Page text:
Let’s have a look at two different circuits. The first is a set of three solar cells wired in series, and the second is a set of three cells wired in parallel. All have bypass diodes, and on the output, there is a blocking diode.
In series, the voltage output of each cell is added to the output of every other cell. The current remains the same. If these three cells were 6V each, and had a current output of ~0.3A each, the output from the circuit would be 18V at 0.3A, or 5.4W. It’s simpler to describe in watts, as you’ll see below.
In parallel, the voltage output is the same (or rather, an average of all the cells combined), so: 6V. The current output is multiplied by the number of cells, however, so here we can expect to see 6V at 0.9A. Or 5.4W total – again.
Whichever wiring you choose, even if you mix it up, it all depends on what best suits your needs. The bypass diodes you use should be able to handle double the current you expect, as a rule – the same applies to the blocking diode on Vout – but other than that, you’re the boss.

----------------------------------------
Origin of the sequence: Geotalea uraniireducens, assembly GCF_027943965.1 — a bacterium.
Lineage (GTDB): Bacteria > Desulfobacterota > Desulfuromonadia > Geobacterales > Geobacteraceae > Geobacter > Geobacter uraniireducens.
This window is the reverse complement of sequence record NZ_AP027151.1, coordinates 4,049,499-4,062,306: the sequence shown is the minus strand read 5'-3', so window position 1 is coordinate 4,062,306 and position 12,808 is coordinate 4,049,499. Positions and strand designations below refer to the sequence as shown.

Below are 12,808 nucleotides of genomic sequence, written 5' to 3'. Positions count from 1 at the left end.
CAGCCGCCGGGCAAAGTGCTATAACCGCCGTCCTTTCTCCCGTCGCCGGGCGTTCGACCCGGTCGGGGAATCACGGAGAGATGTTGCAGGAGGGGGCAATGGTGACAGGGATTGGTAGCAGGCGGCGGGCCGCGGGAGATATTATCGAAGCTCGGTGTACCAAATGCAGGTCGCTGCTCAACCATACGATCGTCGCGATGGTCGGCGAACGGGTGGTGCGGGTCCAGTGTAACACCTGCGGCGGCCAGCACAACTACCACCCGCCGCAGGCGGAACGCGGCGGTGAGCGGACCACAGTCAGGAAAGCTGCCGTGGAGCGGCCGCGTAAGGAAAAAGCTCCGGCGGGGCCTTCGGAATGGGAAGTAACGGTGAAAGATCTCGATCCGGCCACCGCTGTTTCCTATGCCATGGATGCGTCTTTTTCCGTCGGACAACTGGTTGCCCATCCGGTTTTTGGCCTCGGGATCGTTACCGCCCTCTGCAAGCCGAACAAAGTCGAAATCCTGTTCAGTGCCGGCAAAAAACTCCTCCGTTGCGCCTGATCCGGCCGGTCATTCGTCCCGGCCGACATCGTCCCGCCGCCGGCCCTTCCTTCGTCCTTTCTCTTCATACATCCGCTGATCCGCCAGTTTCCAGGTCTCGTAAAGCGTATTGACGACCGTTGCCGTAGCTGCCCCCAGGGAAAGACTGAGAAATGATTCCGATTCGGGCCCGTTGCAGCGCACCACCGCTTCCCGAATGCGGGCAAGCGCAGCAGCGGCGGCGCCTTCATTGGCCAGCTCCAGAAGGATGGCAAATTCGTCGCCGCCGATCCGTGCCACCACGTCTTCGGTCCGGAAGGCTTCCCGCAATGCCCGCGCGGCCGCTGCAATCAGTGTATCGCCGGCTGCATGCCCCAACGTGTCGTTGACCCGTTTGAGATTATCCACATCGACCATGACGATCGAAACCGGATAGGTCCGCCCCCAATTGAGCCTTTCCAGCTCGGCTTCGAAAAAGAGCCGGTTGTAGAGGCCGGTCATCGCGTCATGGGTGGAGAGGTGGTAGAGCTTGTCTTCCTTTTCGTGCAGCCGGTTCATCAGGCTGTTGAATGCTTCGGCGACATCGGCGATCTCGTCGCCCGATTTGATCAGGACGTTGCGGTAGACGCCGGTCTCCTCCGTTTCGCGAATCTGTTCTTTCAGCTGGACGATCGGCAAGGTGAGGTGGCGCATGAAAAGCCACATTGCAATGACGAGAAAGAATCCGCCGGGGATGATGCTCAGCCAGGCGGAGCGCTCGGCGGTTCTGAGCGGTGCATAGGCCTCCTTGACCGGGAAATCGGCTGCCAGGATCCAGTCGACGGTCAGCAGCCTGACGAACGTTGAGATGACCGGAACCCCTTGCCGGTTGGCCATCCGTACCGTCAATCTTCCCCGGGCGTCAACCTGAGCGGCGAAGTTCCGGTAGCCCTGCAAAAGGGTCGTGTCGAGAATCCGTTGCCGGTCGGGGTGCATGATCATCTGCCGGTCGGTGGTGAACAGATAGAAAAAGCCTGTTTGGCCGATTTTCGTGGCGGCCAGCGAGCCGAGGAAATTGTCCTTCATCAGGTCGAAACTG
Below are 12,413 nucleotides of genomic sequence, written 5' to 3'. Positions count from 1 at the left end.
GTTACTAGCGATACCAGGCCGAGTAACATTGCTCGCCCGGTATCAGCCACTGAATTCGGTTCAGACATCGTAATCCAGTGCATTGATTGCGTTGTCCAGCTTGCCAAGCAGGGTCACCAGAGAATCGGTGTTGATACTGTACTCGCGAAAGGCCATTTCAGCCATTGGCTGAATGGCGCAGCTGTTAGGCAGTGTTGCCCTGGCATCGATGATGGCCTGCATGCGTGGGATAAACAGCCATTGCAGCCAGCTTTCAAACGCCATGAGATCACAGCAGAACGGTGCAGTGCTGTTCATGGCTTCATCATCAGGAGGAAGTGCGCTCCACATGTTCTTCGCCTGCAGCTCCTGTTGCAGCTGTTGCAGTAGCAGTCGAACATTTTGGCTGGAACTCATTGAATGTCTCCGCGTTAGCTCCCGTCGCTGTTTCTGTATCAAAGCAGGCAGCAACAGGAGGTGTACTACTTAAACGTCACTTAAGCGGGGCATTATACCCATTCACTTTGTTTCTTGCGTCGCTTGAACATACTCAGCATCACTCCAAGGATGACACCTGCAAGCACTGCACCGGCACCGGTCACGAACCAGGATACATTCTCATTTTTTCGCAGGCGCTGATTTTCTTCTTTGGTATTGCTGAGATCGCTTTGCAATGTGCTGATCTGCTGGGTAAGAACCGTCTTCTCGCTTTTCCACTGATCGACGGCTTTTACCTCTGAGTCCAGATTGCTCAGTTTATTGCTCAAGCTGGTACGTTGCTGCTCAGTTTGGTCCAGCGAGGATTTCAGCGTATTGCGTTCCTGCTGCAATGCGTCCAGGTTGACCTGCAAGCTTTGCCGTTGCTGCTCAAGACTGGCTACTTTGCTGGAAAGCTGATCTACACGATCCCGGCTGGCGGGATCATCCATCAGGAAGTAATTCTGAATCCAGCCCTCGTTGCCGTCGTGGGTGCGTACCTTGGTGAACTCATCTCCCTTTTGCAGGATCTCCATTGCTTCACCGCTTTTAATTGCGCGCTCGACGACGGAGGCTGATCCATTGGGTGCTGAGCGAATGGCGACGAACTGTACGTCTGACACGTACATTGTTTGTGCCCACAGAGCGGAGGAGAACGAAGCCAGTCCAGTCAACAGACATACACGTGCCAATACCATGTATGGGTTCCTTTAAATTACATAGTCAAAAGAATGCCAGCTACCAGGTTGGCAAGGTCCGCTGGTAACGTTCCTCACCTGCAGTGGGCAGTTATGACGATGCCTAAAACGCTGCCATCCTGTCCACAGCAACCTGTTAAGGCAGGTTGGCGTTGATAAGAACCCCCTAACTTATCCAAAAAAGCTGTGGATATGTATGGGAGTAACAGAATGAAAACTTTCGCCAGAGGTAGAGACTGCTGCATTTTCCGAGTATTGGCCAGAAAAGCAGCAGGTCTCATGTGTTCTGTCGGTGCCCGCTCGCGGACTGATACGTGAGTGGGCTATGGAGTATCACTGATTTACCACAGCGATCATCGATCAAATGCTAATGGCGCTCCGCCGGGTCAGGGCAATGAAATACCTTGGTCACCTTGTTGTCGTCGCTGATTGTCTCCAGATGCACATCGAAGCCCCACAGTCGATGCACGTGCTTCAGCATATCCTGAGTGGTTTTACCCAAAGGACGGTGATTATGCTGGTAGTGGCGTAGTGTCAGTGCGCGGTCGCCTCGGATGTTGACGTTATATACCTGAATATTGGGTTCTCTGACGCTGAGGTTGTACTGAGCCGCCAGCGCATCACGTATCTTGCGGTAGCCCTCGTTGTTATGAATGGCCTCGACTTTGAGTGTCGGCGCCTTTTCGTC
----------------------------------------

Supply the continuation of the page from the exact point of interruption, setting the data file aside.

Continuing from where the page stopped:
At the output of the solar panel, you can start having fun. While step-down converters are nice and effective, they do not have as glorious a feature as ‘thermal shutdown for your protection’. An LM317 or LM350 (which can pass 3A) doesn’t fail on you, like the children of the new millennium expect things to fail. It just takes a nap, so you can reconsider how your calculations are working out for you.
Step-down converters are less rugged, but certainly more efficient, and less lossy. If you don’t need rugged, and can readily replace a broken converter, by all means, use one. If you need a resilient circuit, try a linear voltage regulator. If you are charging batteries, at least place a fuse in-line that is slightly above C/1, e.g. for a 12V 9Ah lead-acid battery, C/1 is 9A, so you would use a 10A fuse for that. Why? A dead battery can present itself to the source of charge, in this case a solar panel, as a dead short. It’s not even funny, that’s how bad that is.
I was real gung-ho “I don’t need no stinking fuses” with an 850W PSU I modified last year, until I burned my hands badly shorting a few wires accidentally… Now I love fuses and current limiters, and so should you. You don’t have to be an idiot to burn your hands like I did, but it helps.